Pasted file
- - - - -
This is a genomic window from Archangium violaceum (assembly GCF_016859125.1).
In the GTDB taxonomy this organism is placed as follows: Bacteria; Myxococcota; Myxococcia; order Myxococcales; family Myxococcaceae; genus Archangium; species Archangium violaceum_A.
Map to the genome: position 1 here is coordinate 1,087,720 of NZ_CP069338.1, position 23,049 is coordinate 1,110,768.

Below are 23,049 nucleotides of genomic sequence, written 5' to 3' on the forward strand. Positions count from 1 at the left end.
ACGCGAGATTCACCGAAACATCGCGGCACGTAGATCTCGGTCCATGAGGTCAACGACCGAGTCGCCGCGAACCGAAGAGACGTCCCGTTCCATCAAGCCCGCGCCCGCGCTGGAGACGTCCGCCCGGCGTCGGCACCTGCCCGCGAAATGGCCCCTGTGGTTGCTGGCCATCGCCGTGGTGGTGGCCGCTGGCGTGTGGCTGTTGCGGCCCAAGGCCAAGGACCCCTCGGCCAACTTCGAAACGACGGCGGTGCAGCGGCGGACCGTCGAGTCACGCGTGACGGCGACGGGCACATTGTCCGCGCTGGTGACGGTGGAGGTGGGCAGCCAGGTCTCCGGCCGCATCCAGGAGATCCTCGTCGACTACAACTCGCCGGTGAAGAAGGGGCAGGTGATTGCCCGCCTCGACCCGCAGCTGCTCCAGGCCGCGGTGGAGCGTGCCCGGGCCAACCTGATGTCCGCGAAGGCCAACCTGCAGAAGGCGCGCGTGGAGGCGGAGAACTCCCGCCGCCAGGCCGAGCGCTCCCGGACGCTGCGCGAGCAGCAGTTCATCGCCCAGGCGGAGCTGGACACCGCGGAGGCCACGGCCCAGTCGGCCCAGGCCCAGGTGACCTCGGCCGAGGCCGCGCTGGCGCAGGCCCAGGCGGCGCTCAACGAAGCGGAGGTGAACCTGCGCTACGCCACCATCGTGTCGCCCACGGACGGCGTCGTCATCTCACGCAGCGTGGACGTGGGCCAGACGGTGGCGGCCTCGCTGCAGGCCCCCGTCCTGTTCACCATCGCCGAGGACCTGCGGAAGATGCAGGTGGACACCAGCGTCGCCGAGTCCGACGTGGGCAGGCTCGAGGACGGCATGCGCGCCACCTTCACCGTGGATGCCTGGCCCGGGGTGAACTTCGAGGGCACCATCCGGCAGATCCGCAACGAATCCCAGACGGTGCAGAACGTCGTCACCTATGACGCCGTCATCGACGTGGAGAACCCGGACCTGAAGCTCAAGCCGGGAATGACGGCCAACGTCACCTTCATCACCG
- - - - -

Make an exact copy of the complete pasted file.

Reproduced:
This is a genomic window from Archangium violaceum (assembly GCF_016859125.1).
In the GTDB taxonomy this organism is placed as follows: Bacteria; Myxococcota; Myxococcia; order Myxococcales; family Myxococcaceae; genus Archangium; species Archangium violaceum_A.
Map to the genome: position 1 here is coordinate 1,087,720 of NZ_CP069338.1, position 23,049 is coordinate 1,110,768.

Below are 23,049 nucleotides of genomic sequence, written 5' to 3' on the forward strand. Positions count from 1 at the left end.
ACGCGAGATTCACCGAAACATCGCGGCACGTAGATCTCGGTCCATGAGGTCAACGACCGAGTCGCCGCGAACCGAAGAGACGTCCCGTTCCATCAAGCCCGCGCCCGCGCTGGAGACGTCCGCCCGGCGTCGGCACCTGCCCGCGAAATGGCCCCTGTGGTTGCTGGCCATCGCCGTGGTGGTGGCCGCTGGCGTGTGGCTGTTGCGGCCCAAGGCCAAGGACCCCTCGGCCAACTTCGAAACGACGGCGGTGCAGCGGCGGACCGTCGAGTCACGCGTGACGGCGACGGGCACATTGTCCGCGCTGGTGACGGTGGAGGTGGGCAGCCAGGTCTCCGGCCGCATCCAGGAGATCCTCGTCGACTACAACTCGCCGGTGAAGAAGGGGCAGGTGATTGCCCGCCTCGACCCGCAGCTGCTCCAGGCCGCGGTGGAGCGTGCCCGGGCCAACCTGATGTCCGCGAAGGCCAACCTGCAGAAGGCGCGCGTGGAGGCGGAGAACTCCCGCCGCCAGGCCGAGCGCTCCCGGACGCTGCGCGAGCAGCAGTTCATCGCCCAGGCGGAGCTGGACACCGCGGAGGCCACGGCCCAGTCGGCCCAGGCCCAGGTGACCTCGGCCGAGGCCGCGCTGGCGCAGGCCCAGGCGGCGCTCAACGAAGCGGAGGTGAACCTGCGCTACGCCACCATCGTGTCGCCCACGGACGGCGTCGTCATCTCACGCAGCGTGGACGTGGGCCAGACGGTGGCGGCCTCGCTGCAGGCCCCCGTCCTGTTCACCATCGCCGAGGACCTGCGGAAGATGCAGGTGGACACCAGCGTCGCCGAGTCCGACGTGGGCAGGCTCGAGGACGGCATGCGCGCCACCTTCACCGTGGATGCCTGGCCCGGGGTGAACTTCGAGGGCACCATCCGGCAGATCCGCAACGAATCCCAGACGGTGCAGAACGTCGTCACCTATGACGCCGTCATCGACGTGGAGAACCCGGACCTGAAGCTCAAGCCGGGAATGACGGCCAACGTCACCTTCATCACCG